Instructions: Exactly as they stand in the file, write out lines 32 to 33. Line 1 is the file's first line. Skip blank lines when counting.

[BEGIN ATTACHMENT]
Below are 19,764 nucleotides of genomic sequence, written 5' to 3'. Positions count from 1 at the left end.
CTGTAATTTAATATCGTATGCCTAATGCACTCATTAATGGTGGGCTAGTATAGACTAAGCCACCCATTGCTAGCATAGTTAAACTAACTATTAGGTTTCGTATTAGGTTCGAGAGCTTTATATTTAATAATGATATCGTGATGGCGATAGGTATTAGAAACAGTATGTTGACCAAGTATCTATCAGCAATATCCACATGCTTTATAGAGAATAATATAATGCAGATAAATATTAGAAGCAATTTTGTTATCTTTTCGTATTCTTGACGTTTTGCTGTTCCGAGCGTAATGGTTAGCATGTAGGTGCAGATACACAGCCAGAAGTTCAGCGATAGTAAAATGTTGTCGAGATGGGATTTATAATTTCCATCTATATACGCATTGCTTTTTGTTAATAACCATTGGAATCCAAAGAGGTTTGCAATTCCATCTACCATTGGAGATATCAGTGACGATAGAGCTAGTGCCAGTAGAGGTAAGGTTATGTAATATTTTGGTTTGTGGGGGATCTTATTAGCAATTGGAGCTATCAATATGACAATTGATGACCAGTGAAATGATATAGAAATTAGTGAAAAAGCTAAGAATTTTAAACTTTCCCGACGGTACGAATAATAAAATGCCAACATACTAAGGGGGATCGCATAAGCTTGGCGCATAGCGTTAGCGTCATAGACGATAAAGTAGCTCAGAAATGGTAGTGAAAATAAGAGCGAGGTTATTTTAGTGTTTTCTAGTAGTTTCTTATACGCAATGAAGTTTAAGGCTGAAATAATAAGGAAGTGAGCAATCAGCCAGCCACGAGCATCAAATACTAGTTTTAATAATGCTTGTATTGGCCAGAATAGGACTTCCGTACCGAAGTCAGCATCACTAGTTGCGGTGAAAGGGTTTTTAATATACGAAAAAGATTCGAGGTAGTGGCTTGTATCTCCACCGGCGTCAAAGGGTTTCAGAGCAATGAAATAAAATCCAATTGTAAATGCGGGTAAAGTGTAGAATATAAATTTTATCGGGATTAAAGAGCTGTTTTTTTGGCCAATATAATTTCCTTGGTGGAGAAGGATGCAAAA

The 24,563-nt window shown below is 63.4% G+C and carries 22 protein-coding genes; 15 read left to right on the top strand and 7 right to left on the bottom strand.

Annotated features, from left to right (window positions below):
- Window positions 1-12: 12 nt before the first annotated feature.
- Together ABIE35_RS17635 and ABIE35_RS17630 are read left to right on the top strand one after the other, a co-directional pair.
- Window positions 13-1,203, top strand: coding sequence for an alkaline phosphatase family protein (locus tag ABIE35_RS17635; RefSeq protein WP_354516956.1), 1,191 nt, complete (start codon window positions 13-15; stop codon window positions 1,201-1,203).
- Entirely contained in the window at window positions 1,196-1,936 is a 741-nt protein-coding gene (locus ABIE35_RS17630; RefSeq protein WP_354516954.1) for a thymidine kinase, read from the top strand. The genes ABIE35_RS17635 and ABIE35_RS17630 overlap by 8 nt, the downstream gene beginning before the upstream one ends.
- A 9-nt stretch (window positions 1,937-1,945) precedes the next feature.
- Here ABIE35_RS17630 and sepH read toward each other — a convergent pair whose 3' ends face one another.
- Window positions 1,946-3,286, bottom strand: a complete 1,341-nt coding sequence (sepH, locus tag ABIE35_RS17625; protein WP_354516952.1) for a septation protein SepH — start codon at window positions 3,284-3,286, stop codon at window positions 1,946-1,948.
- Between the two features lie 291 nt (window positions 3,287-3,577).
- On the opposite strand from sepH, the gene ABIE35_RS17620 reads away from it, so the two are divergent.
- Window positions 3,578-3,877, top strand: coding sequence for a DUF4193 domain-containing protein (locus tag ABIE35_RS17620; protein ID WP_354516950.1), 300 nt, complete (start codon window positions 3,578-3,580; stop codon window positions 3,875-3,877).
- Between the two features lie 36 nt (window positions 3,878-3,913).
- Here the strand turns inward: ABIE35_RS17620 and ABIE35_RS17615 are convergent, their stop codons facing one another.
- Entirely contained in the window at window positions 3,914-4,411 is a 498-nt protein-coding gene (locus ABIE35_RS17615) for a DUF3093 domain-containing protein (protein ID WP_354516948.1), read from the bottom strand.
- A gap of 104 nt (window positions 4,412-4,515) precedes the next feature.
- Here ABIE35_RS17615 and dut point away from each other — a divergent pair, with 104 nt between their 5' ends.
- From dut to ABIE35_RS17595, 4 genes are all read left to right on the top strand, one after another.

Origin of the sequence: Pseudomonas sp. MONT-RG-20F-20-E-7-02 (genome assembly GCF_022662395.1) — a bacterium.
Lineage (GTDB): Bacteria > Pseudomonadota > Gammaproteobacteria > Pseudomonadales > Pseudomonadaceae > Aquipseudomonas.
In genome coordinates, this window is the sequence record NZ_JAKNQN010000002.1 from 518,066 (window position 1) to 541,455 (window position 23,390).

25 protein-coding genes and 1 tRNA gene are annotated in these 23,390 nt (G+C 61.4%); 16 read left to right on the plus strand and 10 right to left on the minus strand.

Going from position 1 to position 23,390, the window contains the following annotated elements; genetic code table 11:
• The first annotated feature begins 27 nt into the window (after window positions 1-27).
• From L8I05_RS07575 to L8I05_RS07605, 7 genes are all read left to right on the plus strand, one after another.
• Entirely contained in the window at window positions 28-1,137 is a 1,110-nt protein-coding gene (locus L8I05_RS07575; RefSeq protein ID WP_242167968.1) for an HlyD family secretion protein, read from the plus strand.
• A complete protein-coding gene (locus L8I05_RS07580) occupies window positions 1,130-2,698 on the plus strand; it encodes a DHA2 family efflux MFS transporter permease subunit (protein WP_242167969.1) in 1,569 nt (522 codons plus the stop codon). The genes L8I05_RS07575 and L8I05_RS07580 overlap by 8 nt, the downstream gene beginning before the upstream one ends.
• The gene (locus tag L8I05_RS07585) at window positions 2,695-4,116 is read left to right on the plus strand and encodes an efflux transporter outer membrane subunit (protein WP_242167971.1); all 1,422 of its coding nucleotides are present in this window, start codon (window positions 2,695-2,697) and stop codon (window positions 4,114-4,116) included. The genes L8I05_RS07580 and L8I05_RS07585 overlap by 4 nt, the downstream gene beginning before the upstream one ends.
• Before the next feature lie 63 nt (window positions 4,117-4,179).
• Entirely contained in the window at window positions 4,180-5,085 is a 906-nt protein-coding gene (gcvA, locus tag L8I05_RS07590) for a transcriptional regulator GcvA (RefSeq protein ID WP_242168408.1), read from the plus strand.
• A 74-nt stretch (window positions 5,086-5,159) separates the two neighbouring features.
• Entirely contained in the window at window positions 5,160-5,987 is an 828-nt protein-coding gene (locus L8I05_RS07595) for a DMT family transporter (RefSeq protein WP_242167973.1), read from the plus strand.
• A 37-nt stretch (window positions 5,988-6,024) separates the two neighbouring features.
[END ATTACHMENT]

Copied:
• Entirely contained in the window at window positions 4,180-5,085 is a 906-nt protein-coding gene (gcvA, locus tag L8I05_RS07590) for a transcriptional regulator GcvA (RefSeq protein ID WP_242168408.1), read from the plus strand.
• A 74-nt stretch (window positions 5,086-5,159) separates the two neighbouring features.